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Projects: Projects for Investigator
Reference Number EP/N01717X/1
Title Nanostructured half-Heuslers for thermoelectric waste heat recovery
Status Completed
Energy Categories Energy Efficiency(Other) 25%;
Other Power and Storage Technologies(Electric power conversion) 75%;
Research Types Basic and strategic applied research 100%
Science and Technology Fields PHYSICAL SCIENCES AND MATHEMATICS (Physics) 40%;
PHYSICAL SCIENCES AND MATHEMATICS (Metallurgy and Materials) 40%;
ENGINEERING AND TECHNOLOGY (Mechanical, Aeronautical and Manufacturing Engineering) 20%;
UKERC Cross Cutting Characterisation Not Cross-cutting 100%
Principal Investigator Dr J Bos
No email address given
School of Engineering and Physical Sciences
Heriot-Watt University
Award Type Standard
Funding Source EPSRC
Start Date 28 January 2016
End Date 27 January 2019
Duration 36 months
Total Grant Value £365,129
Industrial Sectors Energy
Region Scotland
Programme NC : Physical Sciences
Investigators Principal Investigator Dr J Bos , School of Engineering and Physical Sciences, Heriot-Watt University (100.000%)
  Industrial Collaborator Project Contact , European Thermodynamics Ltd (0.000%)
Web Site
Abstract Thermoelectric materials convert waste heat into useful electric power. Even inefficient thermoelectric power generation recovery can have a substantial impact on UK and global energy consumption because more than half of primary energy is ultimately wasted as heat. So far, thermoelectric generators (TEGs) have been restricted to niche applications, such as powering the Voyager space probes, where durable, reliable and low-maintenance power generation is essential. However, the market for thermoelectric energy harvesters is projected to approach $1bn within a decade.* Potential applications for TEGs include scavenging heat from car exhausts, producing combined heat and power units for use in remote, off-grid locations, and replacing batteries in wearable microelectronic devices. A major limitation has been to develop cheap, efficient TEGs that do not rely on toxic or scarce resources. For example, the most efficient thermoelectric material for automobile heat recovery is currently a compound of toxic lead and scarce tellurium.In this project, we aim to develop a viable, non-toxic alternative to lead telluride TEGs, using 'Heusler alloys', which combine abundant elements such as titanium, nickel and tin. They also meet the majority of industrial requirements for thermoelectric power generation, having good thermal and mechanical stability, mechanical strength and ease of processing. However, a TEG's thermal conductivity is also critical and optimising the thermal conductivity of Heusler alloys has been problematic. We aim to capitalise on our recent advances in Heusler alloy synthesis and nanostructuring, which currently represents the only UK efforts in this fast-growing field.The ultimate aim of this proposal is to develop new means of controlling the thermal conductivity of Heusler alloys in order to build a TEG prototype of comparable performance to existing lead telluride devices. Our insight is that there are a variety of alloy phases and intentional defects that can be used to introduce structural texture on the nanoscale, thereby reducing the thermal conductivity. What is exciting is that many of these structures have not previously been studied. A critical aspect is the size and distribution of the texturing, which should be long enough to avoid reducing the material's electrical conductivity but short enough to impede the flow of heat. We will investigate the optimum length-scales for texturing by performing a systematic study of the impact of processing conditions on the HA nanoscale structure. We will use world-leading electron microscopy, neutron scattering facilities and theoretical modelling to probe the atomic-scale structure and dynamics of the new materials in order to optimise the synthesis parameters. We will then use this technical know-how in collaboration with our industrial partner European Thermodynamics Ltd. to build prototype TEG modules.This collaborative project, involving three academic institutions,national facilities and a UK small business, has substantial potential for impact, with notable prospects for making a contribution to lowering the UK's carbon footprint. It also provides excellent opportunities for knowledge transfer to a vibrant new industry and for high-quality training.* H. Zervos, "Thermoelectric Energy Harvesting 2014-2024: Devices, Applications, Opportunities," 2014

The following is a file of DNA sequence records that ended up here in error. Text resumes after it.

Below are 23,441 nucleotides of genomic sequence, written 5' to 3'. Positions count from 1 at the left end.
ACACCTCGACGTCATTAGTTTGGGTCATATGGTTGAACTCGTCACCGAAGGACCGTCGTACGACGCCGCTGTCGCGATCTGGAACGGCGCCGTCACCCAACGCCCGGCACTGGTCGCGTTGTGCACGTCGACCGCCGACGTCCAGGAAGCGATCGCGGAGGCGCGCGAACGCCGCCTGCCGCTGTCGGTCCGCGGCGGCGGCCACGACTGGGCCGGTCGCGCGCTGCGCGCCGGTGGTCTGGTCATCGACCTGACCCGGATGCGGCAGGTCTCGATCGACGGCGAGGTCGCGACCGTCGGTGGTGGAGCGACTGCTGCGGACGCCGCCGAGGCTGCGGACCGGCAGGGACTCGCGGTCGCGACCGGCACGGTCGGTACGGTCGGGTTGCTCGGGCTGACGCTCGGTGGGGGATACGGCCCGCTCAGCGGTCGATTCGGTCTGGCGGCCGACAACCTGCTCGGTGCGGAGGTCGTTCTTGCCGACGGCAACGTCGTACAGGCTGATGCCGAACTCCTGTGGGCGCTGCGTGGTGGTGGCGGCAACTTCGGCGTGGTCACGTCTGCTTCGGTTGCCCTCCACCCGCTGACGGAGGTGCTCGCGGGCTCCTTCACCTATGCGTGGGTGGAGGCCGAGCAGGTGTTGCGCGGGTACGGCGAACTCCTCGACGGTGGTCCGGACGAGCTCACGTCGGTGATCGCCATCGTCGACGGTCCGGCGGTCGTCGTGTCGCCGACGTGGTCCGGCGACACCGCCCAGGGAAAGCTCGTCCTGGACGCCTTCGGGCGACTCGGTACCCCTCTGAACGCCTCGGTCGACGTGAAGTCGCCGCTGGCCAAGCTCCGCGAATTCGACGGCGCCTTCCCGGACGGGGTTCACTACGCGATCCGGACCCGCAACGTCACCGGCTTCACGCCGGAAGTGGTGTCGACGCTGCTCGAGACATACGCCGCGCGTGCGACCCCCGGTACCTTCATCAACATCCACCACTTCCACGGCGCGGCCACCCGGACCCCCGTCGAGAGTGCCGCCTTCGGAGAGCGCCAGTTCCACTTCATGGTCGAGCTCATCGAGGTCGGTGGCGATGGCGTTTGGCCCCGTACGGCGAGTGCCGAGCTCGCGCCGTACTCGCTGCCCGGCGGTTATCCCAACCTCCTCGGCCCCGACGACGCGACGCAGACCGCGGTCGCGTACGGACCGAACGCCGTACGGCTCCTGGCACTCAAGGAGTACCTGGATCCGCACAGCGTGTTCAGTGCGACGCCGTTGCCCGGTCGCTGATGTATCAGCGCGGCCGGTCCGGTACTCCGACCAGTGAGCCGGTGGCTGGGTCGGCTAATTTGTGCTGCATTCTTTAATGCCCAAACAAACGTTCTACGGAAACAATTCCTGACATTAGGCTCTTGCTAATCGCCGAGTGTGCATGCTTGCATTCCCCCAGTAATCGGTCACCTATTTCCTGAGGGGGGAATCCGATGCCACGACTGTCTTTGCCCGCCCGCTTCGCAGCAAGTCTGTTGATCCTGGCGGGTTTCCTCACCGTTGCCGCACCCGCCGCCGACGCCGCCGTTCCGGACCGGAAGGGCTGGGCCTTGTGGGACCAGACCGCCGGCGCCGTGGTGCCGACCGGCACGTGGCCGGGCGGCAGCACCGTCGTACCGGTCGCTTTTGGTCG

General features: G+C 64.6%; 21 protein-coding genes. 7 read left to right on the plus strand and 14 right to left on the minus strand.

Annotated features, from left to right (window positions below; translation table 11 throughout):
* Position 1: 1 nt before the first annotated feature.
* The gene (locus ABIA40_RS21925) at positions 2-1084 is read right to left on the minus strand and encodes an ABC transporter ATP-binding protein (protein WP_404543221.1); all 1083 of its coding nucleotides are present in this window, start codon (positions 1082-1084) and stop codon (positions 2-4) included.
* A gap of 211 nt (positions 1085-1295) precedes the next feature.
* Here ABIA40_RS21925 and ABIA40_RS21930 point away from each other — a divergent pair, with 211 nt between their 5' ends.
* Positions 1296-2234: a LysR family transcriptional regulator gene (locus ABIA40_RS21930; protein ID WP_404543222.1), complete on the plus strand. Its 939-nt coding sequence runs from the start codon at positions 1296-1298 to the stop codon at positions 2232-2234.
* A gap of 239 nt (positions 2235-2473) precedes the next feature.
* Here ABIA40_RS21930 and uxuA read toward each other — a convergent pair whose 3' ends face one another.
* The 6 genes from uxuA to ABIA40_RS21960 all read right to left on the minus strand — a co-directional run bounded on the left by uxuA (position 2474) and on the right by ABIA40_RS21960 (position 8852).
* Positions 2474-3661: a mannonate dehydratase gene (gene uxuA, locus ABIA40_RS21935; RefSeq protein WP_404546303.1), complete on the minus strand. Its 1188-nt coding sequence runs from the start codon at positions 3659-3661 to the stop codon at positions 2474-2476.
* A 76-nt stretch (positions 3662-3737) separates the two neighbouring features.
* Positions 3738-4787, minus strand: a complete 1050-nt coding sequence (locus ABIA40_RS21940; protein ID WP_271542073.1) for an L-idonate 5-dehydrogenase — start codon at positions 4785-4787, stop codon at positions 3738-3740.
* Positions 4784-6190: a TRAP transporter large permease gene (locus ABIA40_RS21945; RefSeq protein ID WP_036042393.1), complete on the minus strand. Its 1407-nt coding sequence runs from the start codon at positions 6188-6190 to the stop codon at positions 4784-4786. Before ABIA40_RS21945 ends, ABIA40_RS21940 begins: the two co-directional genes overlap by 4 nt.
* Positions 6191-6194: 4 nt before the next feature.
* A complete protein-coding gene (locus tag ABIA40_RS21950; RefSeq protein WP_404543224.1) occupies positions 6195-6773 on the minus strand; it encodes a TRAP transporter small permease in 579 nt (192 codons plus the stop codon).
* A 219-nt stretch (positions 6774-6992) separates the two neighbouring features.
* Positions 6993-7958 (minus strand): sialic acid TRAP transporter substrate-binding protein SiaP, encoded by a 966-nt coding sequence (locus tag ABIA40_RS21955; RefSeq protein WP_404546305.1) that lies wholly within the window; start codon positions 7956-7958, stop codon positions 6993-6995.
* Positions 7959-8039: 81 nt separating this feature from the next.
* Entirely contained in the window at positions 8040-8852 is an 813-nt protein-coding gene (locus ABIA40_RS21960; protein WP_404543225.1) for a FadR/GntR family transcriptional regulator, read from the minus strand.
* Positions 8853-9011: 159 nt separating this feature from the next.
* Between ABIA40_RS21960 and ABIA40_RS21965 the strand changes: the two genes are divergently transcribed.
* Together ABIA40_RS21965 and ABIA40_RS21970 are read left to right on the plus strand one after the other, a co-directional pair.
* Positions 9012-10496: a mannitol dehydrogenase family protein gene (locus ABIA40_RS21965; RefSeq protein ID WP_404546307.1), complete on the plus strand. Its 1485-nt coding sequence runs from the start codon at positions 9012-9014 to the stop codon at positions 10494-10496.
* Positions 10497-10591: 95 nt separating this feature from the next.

Publications (none)
Final Report (none)
Added to Database 31/01/19